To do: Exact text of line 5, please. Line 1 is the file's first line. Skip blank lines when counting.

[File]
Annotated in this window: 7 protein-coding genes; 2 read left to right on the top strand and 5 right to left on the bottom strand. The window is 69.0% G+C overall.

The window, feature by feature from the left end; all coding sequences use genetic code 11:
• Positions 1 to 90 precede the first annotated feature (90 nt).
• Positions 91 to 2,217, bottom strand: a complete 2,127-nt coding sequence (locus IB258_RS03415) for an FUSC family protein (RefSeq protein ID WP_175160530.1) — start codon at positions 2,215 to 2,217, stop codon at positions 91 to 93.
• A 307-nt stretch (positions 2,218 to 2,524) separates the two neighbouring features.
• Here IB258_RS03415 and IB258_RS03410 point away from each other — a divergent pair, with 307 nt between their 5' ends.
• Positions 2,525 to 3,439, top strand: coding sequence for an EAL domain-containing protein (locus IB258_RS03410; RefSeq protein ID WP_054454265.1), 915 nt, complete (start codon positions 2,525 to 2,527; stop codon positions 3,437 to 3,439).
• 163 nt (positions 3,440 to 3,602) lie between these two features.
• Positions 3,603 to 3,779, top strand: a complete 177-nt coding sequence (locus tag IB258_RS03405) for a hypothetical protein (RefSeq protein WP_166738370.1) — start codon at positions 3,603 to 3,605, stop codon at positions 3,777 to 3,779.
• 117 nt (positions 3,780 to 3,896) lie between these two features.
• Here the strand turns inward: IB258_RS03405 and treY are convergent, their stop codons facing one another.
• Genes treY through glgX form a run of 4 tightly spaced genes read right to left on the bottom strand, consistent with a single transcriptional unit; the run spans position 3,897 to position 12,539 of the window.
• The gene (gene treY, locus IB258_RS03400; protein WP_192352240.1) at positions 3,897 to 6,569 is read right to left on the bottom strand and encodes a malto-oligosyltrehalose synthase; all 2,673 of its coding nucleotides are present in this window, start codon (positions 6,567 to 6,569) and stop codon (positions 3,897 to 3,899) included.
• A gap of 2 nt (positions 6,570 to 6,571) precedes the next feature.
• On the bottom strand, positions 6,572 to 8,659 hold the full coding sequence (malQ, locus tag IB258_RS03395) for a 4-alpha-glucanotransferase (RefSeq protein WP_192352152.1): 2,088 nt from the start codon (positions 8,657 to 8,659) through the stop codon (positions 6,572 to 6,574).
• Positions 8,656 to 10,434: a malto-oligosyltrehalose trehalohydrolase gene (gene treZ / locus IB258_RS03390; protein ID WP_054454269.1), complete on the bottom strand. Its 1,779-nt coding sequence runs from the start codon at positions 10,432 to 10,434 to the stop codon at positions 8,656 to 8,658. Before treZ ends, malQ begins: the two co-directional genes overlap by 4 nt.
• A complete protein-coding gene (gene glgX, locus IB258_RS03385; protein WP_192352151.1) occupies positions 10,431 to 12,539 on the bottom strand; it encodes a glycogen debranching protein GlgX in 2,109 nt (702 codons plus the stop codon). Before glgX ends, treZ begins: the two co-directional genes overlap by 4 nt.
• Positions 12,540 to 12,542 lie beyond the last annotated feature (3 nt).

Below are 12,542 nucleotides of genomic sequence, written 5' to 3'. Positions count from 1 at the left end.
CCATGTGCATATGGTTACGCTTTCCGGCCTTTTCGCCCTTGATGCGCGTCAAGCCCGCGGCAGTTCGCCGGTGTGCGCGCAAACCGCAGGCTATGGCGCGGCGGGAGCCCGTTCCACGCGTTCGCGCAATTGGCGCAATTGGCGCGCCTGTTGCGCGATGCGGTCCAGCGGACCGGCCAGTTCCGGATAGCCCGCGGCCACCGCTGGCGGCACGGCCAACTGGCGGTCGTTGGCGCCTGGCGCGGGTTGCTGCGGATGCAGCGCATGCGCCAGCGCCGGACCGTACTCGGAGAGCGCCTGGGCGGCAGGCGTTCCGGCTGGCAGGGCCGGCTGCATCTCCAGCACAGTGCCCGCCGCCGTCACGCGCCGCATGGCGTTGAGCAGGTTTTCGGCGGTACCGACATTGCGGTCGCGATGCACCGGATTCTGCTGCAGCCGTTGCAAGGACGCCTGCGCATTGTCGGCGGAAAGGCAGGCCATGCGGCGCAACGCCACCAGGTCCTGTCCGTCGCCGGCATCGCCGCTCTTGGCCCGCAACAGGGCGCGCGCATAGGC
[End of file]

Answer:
• A 307-nt stretch (positions 2,218 to 2,524) separates the two neighbouring features.